D.C. bursts into pink clouds of petals once a year, thanks to Japan’s gift of 3,000 trees in 1912.
“Cherry blossoms are the symbol of Japan, so seeing them in full bloom in front of the Japanese embassy and downtown makes me feel incredibly proud,” said Japanese-American Ellie Yanagisawa, a sophomore at AU. “To me, they’re this symbol of mutual respect for each other’s country, people, and culture.”
According to Yanagisawa, the cherry blossoms embody the spiritual psyche of Japanese people. Spring signifies new birth and renewal of nature, yet the cherry blossoms also represent the fleeting nature of life.
“The cherry blossoms only come into bloom for a week, maybe two weeks out of the entire year,” Yanagisawa said. “The Japanese people see the trees’ intense ephemeral beauty, and enjoy the ‘now’ even more.”
This year marks the 100th anniversary of the gift of trees from Japan to D.C., and the National Cherry Blossom Festival has expanded its annual event to commemorate the centennial. For Danielle Piacente, the communications manager of the festival, seeing the celebration come to life is a delight.
“I love seeing all the people at the Tidal Basin and at National Cherry Blossom Festival events who are thoroughly enjoying themselves, who return year after year, and make it a family tradition. It’s so gratifying to see something that you work on all year long pay off,” Piacente said.
According to Piacente, about 100 of the original trees planted by Vice Countess Chinda, wife of Japanese Ambassador, and First Lady Helen Taft remain along the Tidal Basin, their gnarly and sturdy trunks emblems of history.
Eliza Ruhamah Scidmore, the first female board member of the National Geographic Society, began to lobby the U.S. Office of Public Buildings and Grounds in 1885, and persisted for 24 years that the trees be planted along the Potomac waterfront.
Dr. David Fairchild, a U.S. Department of Agriculture official, imported 25 different trees from the Yokohama Nursery Company in Japan. According to the U.S. National Arboretum, Dr. Fairchild planted trees on his own property in Chevy Chase, Maryland, to determine how the trees would fare along the Tidal Basin. He also shared trees with schools in the D.C. district.
In 1909, Eliza Scidmore convinced first lady Helen Taft to join the team of cherry blossom tree advocates. Mrs. Taft wrote on April 7th, 19019: “I have taken the matter up and am promised the trees, but I thought perhaps it would be best to make an avenue of them, extending down to the turn in the road, as the other part is still too rough to do any planting. Of course, they could not reflect in the water, but the effect would be very lovely of the long avenue.”
Meanwhile, Dr. Jokichi Takamine, a Japanese chemist, was in Washington visiting Mr. Midzuno, the Japanese consul in New York. Takamine heard of the plan and offered to give Mrs. Taft 2,000 trees. First Lady Taft accepted the donation, and the trees arrived on January 6th, 1910. Unfortunately the Department of Agriculture found the trees to be diseased and infested with insects and nematodes, according to the U.S. National Arboretum. The trees had to be burned to prevent spread of disease to local trees in the area.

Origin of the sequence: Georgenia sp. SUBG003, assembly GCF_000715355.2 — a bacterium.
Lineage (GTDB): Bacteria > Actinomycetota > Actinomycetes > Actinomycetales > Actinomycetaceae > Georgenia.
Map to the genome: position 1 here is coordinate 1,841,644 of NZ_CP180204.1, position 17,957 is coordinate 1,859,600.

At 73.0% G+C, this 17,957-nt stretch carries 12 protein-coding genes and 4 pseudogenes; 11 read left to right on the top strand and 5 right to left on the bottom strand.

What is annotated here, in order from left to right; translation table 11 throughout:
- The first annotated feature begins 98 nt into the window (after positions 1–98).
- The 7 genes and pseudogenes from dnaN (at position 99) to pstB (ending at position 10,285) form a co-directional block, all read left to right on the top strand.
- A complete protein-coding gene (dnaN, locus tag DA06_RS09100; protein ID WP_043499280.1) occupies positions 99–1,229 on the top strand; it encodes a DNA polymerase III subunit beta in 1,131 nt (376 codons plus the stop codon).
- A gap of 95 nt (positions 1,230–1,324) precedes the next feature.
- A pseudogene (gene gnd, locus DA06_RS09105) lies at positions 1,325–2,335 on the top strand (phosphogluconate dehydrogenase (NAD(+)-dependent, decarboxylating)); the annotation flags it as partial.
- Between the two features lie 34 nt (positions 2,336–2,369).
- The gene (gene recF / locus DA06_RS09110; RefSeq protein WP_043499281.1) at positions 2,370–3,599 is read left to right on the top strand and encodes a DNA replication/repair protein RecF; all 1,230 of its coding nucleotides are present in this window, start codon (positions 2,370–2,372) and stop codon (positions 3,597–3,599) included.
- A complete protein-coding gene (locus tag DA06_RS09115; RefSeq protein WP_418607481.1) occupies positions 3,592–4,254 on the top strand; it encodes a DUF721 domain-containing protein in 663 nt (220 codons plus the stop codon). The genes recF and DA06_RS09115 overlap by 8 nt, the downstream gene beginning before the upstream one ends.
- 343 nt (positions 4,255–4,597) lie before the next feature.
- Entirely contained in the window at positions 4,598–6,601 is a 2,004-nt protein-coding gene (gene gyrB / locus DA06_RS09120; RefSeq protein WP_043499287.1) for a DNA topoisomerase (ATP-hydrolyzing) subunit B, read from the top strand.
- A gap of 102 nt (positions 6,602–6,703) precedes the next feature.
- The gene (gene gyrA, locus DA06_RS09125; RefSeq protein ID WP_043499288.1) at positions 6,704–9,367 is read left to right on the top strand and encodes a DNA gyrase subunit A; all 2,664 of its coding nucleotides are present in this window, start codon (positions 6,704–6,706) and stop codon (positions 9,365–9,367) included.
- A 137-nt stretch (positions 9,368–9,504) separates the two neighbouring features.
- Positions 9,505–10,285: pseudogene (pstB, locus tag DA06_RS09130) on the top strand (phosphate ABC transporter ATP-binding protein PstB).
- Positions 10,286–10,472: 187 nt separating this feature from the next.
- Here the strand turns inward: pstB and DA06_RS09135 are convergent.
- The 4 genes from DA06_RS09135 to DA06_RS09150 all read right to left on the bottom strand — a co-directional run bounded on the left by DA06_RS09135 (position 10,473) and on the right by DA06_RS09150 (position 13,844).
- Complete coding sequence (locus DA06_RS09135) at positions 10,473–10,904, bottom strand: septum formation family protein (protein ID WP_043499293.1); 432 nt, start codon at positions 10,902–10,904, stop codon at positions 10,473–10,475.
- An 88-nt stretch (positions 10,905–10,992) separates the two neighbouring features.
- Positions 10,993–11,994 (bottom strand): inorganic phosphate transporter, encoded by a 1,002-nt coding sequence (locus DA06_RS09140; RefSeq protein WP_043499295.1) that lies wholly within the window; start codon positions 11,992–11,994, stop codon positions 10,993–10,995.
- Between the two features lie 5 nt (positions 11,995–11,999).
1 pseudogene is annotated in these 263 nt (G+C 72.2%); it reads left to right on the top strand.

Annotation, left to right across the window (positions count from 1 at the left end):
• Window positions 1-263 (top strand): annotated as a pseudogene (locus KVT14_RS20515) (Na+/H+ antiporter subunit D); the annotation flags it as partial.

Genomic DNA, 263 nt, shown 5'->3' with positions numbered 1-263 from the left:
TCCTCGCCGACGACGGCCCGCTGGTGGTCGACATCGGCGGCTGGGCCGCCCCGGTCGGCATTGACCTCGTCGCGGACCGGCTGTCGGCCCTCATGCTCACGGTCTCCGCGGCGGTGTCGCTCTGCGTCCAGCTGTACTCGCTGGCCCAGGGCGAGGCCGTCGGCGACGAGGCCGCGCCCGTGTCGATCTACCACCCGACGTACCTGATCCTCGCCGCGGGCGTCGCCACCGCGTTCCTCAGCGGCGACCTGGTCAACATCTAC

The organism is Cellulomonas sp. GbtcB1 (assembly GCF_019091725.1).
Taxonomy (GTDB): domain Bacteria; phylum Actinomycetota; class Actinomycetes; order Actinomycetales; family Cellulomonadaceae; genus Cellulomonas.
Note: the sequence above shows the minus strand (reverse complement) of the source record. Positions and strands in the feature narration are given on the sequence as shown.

Mr. Yukio Ozaki, the Mayor of Tokyo, saddened by the news, promptly offered a new donation of 3,020 trees.
On March 26th, 1912, the new trees arrived, representing twelve different varieties of cherry blossoms. First Lady Taft and Vice Countess Chinda got their hands dirty and planted the first two trees, which can still be found west of the John Paul Jones Memorial, commemorated with a bronze plaque.
From that simple ceremony grew an annual celebration of the gift of trees. Considered the Nation’s greatest springtime celebration, the 2012 National Cherry Blossom Festival has been extended to pack a full five weeks with musical and artistic performances, unprecedented museum exhibits, and other events free and open to the public from March 20th to April 27th.
The Festival attracts over one million people each year and brings in $126 million to D.C.’s economy, according to Piacente, who called it a “bucket list” event for many people.
“We have nature’s beauty working in our favor,” she said. “Once people are here, our events are changing and evolving each year, and that’s what keeps it fresh and exciting.”
Bright pink cherry blossom decals decorate metro stations, taxi cabs, and even buildings like the Newseum as part of the City in Bloom Campaign, designed to increase community engagement with the festival, Piacente said.
The avenue of trees that marked the friendship between the U.S. and Japan has witnessed some tumultuous times. According to the National Park Service, four cherry trees were cut down on December 11th, 1941 in apparent response to the Japanese attack on Pearl Harbor, Hawaii.
In 1952, in an effort to restore former friendship, the National Park Service sent budwood from the Japanese trees in D.C. to help restore the original source grove in Tokyo, which had been destroyed during WWII.
Since then, both sides have shared saplings and cuttings showing a mutual love for the trees that are a symbol of friendship between the two countries.
After last year’s earthquake and tsunami in Japan, D.C. residents reached out to the devastated country.
“Our hearts went out to the people of Japan,” Piacente said. “We used the Festival as a way to “Stand With Japan” as much as we could. The Festival was a conduit to bring people together who wanted to help, and we started fundraising efforts with the American Red Cross tsunami relief fund,” Piacente said.
Yanagisawa said that sakura matsuri, or the cherry blossom festivals, have helped Japan to heal after the March 2011 tsunami in many ways.
“I believe that the sakura trees show how life is unstable and anything could happen, but it goes on and the happy times and beauty will come back every year, just as the blossoms do,” Yanagisawa said.
Photo by Peter Lee via Flickr.